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Date: 11/01/2008

The ship La Amistad, a replica of the vessel that was seized on August 26, 1839 in United States territorial waters with more than 50 mutinied slaves on board, is re-enacting the path sailed by these slaves kidnapped from Sierra Leone by Portuguese merchants. The trip, an initiative on the part of American scientists, will visit a total of 22 ports and will stop in Cape Verde on February 24 and 25 on a technical layover that will not include Cidade Velha, once the hub of the international slave trade.

A number of specialists working on the preparation of Cidade Velha’s application as a UNESCO World Heritage Site admitted that they were “perplexed” by the lack of sensibility demonstrated by Cape Verdean authorities, who failed to provide more than superficial awareness regarding Cidade Velha to the American scientists traveling on board the replica of La Amistad.

The ship will arrive in Cape Verde on February 24, but will not stop in Cidade Velha.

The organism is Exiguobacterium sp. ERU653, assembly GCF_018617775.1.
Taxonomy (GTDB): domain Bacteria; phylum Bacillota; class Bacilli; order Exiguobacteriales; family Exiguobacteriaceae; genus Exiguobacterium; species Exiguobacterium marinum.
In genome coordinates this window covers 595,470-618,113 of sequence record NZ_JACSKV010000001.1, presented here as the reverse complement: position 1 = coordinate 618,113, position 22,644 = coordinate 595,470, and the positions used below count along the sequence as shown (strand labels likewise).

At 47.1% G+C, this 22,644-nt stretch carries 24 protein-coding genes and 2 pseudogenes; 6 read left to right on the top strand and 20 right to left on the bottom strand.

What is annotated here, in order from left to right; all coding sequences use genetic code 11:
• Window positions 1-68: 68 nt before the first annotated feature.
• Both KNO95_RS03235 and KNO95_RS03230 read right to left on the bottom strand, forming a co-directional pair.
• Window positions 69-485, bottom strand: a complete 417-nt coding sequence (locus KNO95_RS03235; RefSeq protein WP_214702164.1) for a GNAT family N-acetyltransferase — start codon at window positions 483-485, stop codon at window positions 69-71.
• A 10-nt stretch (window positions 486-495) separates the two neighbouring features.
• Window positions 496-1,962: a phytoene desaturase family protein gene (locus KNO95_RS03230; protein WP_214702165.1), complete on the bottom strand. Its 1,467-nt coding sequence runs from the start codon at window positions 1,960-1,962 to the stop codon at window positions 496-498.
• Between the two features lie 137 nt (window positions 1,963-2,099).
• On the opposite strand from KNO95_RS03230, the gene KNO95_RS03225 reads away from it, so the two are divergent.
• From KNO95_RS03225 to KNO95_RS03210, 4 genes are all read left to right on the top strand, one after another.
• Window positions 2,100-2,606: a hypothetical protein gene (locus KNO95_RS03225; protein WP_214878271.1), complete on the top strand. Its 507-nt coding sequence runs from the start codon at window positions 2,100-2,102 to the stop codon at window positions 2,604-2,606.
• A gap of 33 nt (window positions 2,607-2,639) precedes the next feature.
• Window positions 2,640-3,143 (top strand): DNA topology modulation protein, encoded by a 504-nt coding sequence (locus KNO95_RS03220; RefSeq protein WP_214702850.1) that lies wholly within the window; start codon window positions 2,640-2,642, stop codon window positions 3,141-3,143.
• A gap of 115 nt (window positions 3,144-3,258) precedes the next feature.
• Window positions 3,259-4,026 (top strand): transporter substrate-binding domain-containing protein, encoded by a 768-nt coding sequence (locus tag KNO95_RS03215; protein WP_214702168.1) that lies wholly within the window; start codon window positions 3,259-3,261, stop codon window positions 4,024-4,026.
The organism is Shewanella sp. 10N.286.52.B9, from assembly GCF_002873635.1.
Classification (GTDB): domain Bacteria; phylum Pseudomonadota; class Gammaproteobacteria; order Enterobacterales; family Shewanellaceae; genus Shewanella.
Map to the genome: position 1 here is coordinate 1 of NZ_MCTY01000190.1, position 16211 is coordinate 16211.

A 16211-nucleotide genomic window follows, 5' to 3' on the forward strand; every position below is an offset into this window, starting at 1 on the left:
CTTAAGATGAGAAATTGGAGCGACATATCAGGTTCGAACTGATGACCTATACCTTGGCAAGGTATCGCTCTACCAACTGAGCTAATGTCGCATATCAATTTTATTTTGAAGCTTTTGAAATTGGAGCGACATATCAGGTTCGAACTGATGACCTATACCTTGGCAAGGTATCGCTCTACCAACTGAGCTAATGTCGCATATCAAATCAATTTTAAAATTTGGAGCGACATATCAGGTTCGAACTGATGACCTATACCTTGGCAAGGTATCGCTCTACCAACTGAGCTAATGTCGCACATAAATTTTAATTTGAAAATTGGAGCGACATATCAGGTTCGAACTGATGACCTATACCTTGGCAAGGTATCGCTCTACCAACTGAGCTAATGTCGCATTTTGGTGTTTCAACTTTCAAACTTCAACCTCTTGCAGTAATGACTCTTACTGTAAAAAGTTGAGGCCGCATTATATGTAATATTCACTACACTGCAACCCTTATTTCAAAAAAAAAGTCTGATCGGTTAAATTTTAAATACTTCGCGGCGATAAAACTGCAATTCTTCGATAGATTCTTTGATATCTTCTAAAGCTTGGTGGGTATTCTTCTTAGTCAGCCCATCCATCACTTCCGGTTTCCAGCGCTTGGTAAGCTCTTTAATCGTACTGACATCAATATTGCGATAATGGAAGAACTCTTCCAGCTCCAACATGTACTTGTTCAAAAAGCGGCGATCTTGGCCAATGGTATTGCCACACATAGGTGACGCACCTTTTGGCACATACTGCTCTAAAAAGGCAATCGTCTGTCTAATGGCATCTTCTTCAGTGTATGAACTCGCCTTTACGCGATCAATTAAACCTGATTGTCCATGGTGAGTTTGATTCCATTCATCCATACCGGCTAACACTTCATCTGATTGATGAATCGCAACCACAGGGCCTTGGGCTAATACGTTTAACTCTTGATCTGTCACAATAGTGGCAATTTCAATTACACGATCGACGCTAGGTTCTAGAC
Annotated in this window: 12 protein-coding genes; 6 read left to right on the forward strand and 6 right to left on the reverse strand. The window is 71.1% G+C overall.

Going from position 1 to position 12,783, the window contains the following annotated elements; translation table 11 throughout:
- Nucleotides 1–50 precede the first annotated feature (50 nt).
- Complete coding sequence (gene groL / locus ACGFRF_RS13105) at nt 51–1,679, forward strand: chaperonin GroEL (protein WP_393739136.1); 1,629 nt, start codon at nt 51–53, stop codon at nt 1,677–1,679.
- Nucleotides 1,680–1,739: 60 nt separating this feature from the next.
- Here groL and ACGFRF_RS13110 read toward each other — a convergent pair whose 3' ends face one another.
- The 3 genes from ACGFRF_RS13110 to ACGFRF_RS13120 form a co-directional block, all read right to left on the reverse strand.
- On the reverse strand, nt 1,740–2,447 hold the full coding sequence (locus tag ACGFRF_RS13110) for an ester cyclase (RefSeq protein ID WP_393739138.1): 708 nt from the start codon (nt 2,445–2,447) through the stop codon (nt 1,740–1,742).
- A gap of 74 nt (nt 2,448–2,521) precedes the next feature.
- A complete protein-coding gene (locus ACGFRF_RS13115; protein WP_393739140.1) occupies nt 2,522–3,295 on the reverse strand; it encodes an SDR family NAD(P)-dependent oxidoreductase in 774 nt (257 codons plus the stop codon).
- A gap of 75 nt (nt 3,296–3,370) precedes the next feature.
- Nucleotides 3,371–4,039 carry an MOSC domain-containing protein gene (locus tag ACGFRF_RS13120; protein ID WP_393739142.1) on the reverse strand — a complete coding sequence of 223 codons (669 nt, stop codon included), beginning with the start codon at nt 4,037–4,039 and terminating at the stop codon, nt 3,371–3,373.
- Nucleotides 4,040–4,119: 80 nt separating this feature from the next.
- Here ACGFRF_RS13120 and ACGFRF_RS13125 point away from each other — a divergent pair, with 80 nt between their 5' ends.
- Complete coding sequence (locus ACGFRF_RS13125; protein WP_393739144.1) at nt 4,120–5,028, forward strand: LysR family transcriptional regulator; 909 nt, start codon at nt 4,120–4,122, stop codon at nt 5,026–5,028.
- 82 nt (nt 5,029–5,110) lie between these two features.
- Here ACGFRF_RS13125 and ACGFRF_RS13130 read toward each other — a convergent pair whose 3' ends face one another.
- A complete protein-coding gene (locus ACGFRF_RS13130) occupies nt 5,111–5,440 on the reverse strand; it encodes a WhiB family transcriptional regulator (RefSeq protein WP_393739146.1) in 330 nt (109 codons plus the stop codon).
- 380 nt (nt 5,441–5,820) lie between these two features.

The American scientists wish to re-create the trajectory of the more than 50 African slaves who took control of the Spanish ship La Amistad in 1893 after it departed from Cuba, where they had been taken by the Portuguese merchants who had captured them in Sierra Leone.

During the supposed return trip to the slaves’ homeland, La Amistad was seized on August 26, 1839 in United States territorial waters by the ship Washington.

The ship’s capture was followed by a long trial of slave rebel leader Sengbe Pieh and 52 other Africans, which ended in their being freed by the US Supreme Court. The United States’ highest court considered their capture illegal and ordered their liberation and repatriation to the African continent.

A number of American scientists are traveling aboard La Amistad, which had already been to Lisbon (in October of last year) and will anchor for two weeks on Goré island in Senegal. The ship will make a technical stopover in Praia. In the view of local specialists, this stop in Cape Verde “could have been more than just a technical one if authorities had been more agile.”

On board the replica of La Amistad, visitors can observe an exhibition on Sengbe Pieh, the rice farmer who led the revolt, as well as all of the other slaves who in 1839 fought for their freedom and for the dream of seeing their families once again.

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